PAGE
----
Another factor that helped to cement the postcard’s popularity was the vast scope of subject matter that was covered in the pictures that they carried. You name it and the chances were that someone, somewhere, produced a postcard with the subject matter that you wanted on it. Before the advent of television the vast majority of the population would have had very little idea of what famous people looked like. Music Hall stars, sporting celebrities, Royalty, famous politicians, cinematographic idols and many others were simply names without faces unless they had actually been seen in the flesh. The postcard changed all that. Many people collected postcards in a way that a later generation would collect cigarette cards. The range of topics covered was immense.
In many circles the postcard attained something of a social status. Families kept scrapbooks with the postcards that they had received inside them. The more exotic the location of the card or the greater the social standing of the sender so the personal prestige to be derived from the cards increased. It became quite the thing to show ones album off to family, friends and acquaintances and bask in the reflected glory that their ownership bestowed.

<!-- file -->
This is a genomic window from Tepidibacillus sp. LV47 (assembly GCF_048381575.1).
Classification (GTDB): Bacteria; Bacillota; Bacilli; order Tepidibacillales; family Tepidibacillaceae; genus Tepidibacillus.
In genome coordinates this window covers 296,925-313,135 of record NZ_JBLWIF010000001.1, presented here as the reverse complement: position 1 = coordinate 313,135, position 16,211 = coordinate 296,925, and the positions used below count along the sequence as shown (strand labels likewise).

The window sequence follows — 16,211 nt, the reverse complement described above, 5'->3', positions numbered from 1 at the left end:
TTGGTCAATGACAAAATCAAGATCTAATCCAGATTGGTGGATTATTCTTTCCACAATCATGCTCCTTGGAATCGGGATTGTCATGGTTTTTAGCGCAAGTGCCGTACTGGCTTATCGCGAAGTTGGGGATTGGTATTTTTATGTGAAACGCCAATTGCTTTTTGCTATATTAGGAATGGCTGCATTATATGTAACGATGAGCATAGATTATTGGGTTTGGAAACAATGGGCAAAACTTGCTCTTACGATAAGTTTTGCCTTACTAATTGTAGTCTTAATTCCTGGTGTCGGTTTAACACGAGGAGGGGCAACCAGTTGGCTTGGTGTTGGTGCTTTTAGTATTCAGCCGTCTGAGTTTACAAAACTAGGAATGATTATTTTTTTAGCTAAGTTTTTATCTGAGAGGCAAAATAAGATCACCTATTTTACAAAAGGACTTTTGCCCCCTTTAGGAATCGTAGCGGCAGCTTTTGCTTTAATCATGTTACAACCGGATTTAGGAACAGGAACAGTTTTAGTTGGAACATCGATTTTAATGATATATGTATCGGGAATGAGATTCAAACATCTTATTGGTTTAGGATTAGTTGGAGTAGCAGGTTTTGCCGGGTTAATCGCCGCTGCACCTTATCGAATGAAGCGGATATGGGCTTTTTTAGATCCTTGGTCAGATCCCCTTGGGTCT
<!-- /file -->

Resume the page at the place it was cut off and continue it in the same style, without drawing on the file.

After The Great War the popularity of the postcard began to decline. The reasons for this are unclear. Certainly the more widespread availability of the telephone and the advent of radio and later television may have played a part in the postcards declining fortunes cannot be denied but there must have been other more fundamental factors which present. It wasn’t until the 1960’s that postcards began to make resurgence. Today they are as popular as ever and show no signs of losing their appeal. Indeed, when Brian began his talk he asked the audience if any of them had sent or received a postcard in the last year and without exception everyone responded in the affirmative. As a litmus test that was a pretty conclusive statement of the postcards continuing appeal.
After the presentation Brian gave an illustrated slide show of various postcards from his personal collection and when that was over he even distributed some of the postcards that he has had published amongst the audience. Unfortunately he had underestimated the appeal that his presentation would have and there were not enough cards to go round. All in all the presentation was a great success, delivered with enthusiasm by an articulate, knowledgeable and obvious love of the subject by one of the Society’s own members, well done Brian Lund and thank you for a highly informative and entertaining evening!!